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House Plenum approves government foreclosures package

The legislative framework surrounding foreclosures has entered a new phase.

Passed by the House Plenum, the new framework aims to provide a safety net to the truly vulnerable borrowers while at the same time ensuring that the effort to support those who really need it will not be exploited by strategic defaulters and will not endanger the economy and the stability of the country's financial system.

This House Plenum passed two government bills and the two complementary proposals of law that were submitted, discussed and put to vote before the House on 8 December.

More specifically, a law was passed which aims to have the Supreme Court appoint a number of judges for the purpose of hearing cases of loans for a main residence of up to €350,000.

A law was also passed regarding the powers of the Single Body for the out of Court Settlement of Financial Disputes and aims, among other things, to expand the scope of the existing competence of the Financial Commissioner for the appointment of a mediator for the purposes of credit facility restructuring.

The Commissioner will mediate for credit facilities secured by a main residence or business premises or terminated credit facilities concerning properties with a maximum value of €350,000 in the case of a main residence and €750,000 in the case of a business premises.

Furthermore, the two proposals of law were approved by the coalition parties DIKO, EDEK and DIPA, which regulate the debtor's right to submit a complaint against licensed institutions to the Financial Commissioner for main residence.

They provide that if the borrower is vindicated by the Financial Commissioner, the sale process of his property is suspended until he is vindicated by the court.

Dangerous amendments were rejected

The package of legislation was passed by the majority of MPs, with a series of amendments tabled that essentially altered their philosophy and content, ultimately being rejected.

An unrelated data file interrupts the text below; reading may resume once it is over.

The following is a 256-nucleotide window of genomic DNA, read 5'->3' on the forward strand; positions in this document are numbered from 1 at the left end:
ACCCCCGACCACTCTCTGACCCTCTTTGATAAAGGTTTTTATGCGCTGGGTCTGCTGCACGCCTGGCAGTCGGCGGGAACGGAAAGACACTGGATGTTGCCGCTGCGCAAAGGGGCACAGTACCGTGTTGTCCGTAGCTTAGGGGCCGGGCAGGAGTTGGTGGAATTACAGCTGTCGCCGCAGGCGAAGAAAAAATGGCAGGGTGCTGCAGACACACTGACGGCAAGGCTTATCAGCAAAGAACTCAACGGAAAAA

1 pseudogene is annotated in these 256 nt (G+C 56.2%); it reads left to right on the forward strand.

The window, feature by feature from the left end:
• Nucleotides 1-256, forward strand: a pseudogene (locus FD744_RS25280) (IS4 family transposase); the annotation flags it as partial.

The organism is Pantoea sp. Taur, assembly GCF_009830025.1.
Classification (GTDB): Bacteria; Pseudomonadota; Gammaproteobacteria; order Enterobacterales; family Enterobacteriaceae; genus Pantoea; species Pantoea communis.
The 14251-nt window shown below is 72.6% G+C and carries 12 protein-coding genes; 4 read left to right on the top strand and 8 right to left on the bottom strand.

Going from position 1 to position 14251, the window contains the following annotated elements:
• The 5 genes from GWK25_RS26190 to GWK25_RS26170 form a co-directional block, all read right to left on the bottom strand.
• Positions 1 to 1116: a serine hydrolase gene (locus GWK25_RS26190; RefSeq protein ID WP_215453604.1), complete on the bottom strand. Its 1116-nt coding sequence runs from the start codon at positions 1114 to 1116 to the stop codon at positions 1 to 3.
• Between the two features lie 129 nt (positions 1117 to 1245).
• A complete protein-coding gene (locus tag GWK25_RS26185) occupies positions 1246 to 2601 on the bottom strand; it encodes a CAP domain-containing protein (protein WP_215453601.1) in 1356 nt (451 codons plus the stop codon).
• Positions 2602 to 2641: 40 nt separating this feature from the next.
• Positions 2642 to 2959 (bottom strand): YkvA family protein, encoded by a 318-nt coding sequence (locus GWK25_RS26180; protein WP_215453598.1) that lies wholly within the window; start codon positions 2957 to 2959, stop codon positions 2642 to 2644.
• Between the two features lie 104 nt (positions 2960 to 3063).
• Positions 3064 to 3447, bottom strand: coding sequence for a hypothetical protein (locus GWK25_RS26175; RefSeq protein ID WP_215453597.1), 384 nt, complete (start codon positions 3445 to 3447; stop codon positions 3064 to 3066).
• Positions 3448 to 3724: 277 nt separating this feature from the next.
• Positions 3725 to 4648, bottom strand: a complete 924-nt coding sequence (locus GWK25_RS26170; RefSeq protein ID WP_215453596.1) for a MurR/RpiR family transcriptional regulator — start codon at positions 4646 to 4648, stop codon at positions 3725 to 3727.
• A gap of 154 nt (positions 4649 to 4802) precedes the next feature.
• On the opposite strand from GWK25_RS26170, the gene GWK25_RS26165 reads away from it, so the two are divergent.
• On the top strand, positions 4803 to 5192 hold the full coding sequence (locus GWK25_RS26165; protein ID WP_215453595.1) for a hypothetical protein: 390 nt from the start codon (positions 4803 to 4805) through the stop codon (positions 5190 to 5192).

In particular, all the amendments to the government bills put forward by AKEL, EDEK and the The Movement of Ecologists – Citizens' Cooperation were rejected.

Earlier, at the start of the Plenary session, AKEL raised the issue of filing in the form of an urgent matter, last summer's proposed law to grant the right of appeal to the Court to borrowers to secure an order suspending a planned sale, in order to examine potential abusive clauses and overcharges.

At the same time, AKEL raised the issue of postponing the debate and voting on all the legislation for the coming week.

Both the request for discussion of AKEL's law proposal as an urgent matter and the request to postpone the discussion were rejected with 32 votes against and 19 in favor.

It is worth noting that in the context of the Plenary session, six laws were unanimously approved that expand the definition of the term "restructuring" to include the disposal and transfer of real estate to the Cyprus Asset Management Company Ltd (KEDIPES) as part of the implementation of the Rent to Buy plan.

(Source: InBusinessNews)

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